Eyes previously treated with photodynamic therapy or intravitreal bevacizumab, eyes with insufficient clinical records or <6 previous ranibizumab injections, eyes with a lack of follow-up after conversion to aflibercept, eyes with macular dryness, eyes that responded well to repeated ranibizumab injections, and eyes with a diagnosis of polypoidal choroidal vasculopathy, retinal angiomatous proliferation, retinal pigment epithelium tear, fibrovascular scarring, or retinal conditions other than exudative AMD were not included in the study.

Main outcome measures

The main outcome measures were the visual and anatomical results at 1 month after the third injection of aflibercept. Best corrected visual acuity (BCVA) was measured using the Snellen visual acuity chart. BCVA values were converted to the logarithm of minimum angle of resolution (logMAR) format for statistical analysis(23). With aflibercept treatment, improvement and worsening were defined as a gain or loss of ≥2 lines on the Snellen chart. Stabilization was defined as remaining within ±1 line of the baseline Snellen result after the last dose of ranibizumab(18). Anatomical changes in CST were classified as a complete resolution or macular dryness (absence of both subretinal and intraretinal fluid on all radial OCT scans), partial resolution, unchanged, or worsening(18,24). Spectral domain OCT images were obtained using a Heidelberg Spectralis OCT (Heidelberg Engineering, Inc., Vista, CA, USA). All measurements were recorded at the baseline and after each intravitreal ranibizumab and aflibercept injection. Calipers were used in instances involving artifacts in the automated measurements. Pigment epithelium detachment (PED) was categorized as present or absent based on a review of subretinal OCT scans.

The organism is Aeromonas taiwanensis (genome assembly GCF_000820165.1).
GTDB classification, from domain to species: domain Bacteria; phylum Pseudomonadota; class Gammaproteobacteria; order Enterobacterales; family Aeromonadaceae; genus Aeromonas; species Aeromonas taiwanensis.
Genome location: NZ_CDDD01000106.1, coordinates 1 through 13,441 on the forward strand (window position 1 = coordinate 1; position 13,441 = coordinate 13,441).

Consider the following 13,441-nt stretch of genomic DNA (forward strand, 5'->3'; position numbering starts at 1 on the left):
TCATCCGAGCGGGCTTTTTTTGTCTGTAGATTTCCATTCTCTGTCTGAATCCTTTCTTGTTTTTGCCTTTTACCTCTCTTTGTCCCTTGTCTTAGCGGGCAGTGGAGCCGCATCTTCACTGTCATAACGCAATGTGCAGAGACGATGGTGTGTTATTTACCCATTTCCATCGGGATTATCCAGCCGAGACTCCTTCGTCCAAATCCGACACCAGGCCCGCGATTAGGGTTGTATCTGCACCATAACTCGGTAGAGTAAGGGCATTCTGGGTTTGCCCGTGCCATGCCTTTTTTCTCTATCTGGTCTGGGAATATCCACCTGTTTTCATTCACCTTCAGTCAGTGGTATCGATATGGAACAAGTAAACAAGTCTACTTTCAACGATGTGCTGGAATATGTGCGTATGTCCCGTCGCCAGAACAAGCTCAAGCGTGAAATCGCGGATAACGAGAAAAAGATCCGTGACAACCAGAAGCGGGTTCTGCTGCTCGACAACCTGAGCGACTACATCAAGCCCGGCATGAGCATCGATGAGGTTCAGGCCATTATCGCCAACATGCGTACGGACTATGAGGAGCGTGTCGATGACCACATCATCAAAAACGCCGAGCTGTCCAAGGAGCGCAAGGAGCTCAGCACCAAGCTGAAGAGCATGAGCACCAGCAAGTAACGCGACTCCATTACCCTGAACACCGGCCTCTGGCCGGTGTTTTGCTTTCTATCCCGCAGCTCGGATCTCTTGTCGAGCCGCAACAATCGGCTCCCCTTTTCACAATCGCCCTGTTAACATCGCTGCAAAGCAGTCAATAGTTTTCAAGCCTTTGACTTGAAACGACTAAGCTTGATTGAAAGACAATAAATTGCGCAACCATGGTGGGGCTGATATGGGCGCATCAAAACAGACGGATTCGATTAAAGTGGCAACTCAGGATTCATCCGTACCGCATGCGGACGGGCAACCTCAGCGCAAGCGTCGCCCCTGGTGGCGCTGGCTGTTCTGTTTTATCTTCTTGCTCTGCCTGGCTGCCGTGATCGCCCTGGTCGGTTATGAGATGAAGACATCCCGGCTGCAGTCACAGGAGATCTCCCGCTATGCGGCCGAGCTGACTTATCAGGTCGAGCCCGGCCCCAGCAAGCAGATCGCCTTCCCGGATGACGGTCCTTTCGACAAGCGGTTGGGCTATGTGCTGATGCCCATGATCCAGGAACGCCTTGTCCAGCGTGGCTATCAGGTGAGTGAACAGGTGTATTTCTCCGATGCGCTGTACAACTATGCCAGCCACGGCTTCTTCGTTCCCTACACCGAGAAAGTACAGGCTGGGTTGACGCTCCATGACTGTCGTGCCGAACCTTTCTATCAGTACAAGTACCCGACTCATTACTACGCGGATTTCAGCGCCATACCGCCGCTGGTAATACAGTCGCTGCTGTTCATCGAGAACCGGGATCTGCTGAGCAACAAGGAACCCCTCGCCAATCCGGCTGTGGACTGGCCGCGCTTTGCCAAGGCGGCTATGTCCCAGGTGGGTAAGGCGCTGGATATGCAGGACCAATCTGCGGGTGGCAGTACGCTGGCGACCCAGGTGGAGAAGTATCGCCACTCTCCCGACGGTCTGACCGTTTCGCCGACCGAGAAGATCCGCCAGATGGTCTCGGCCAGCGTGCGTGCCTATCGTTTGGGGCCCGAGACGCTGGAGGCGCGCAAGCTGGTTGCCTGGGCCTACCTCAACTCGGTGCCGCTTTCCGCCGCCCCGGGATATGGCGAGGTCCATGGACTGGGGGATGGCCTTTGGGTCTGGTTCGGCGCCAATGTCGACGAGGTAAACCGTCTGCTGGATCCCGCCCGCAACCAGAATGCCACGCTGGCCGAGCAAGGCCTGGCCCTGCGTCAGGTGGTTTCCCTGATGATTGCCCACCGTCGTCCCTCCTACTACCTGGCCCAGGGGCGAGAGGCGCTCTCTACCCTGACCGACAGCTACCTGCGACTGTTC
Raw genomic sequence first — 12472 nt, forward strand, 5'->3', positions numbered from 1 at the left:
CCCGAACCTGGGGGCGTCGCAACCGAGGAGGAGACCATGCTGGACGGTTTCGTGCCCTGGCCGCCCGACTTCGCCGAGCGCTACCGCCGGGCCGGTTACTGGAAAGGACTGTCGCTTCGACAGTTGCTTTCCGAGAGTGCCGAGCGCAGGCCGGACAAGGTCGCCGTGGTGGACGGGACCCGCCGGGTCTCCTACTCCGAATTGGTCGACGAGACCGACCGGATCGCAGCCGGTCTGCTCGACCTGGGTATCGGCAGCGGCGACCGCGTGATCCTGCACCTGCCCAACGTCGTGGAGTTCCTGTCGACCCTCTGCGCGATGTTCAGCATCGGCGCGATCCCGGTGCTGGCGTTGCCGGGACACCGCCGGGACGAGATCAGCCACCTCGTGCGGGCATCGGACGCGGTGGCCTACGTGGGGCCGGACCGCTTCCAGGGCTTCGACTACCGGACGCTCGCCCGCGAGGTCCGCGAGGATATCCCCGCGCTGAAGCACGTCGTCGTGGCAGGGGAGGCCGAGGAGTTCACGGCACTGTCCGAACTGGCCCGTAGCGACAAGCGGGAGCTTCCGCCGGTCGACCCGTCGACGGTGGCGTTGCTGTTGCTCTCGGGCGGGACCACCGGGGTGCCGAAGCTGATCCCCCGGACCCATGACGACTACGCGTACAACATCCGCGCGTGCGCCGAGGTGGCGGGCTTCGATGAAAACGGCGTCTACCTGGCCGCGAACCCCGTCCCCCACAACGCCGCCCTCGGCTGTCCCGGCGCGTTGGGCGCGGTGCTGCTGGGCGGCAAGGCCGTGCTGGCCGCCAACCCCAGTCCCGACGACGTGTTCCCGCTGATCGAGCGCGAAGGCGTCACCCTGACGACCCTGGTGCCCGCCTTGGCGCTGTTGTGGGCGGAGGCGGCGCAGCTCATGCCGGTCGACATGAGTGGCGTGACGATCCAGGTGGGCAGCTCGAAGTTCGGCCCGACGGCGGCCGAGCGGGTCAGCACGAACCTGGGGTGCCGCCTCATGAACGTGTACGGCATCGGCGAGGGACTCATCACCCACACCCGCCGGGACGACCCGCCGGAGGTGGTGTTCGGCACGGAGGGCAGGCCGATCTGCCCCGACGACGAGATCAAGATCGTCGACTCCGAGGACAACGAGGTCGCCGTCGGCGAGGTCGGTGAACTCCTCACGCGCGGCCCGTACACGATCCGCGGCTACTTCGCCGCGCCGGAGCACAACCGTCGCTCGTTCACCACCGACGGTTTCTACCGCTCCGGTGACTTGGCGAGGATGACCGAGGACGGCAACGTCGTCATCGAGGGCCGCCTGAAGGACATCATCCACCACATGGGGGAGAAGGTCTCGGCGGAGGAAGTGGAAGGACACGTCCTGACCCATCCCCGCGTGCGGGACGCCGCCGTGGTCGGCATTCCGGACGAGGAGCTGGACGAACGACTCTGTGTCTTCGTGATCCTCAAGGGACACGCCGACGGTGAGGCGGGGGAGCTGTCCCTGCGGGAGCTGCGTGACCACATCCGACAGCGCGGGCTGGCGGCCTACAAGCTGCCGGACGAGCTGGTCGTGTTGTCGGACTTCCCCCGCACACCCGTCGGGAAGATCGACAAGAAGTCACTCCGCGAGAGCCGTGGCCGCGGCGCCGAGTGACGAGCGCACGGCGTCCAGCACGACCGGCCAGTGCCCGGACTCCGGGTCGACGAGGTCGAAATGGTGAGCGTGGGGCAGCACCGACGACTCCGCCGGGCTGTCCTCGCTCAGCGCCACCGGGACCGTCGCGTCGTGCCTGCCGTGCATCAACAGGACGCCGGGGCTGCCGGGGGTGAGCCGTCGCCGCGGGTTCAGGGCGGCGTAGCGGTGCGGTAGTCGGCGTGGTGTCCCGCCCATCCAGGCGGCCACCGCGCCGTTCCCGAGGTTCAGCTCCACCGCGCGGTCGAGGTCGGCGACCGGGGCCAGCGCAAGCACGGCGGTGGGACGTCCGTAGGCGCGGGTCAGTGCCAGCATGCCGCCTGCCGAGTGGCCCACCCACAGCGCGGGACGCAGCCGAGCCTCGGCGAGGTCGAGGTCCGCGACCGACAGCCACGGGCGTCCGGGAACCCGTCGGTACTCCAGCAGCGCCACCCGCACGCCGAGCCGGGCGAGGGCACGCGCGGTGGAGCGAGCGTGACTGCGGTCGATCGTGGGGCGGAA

Statistical analysis

Data are presented as means ± standard deviations or frequencies. The Shapiro-Wilk test was used to evaluate the normality of measurements. Paired variables before and after aflibercept switching were analyzed using the Wilcoxon signed rank test. Fisher's exact test, the χ2 test, and McNemar's test were used to assess categorical variables where appropriate. The Mann-Whitney U test was used to compare improvements between the ranibizumab resistance and tachyphylaxis groups. Improvements were calculated by subtracting pre-treatment data from post-treatment data. All statistical tests were two-tailed, and significance was defined as a p value <0.05. Statistical analyses and graphic production were performed using MedCalc (Version 15.4; MedCalc Software, Ostend, Belgium).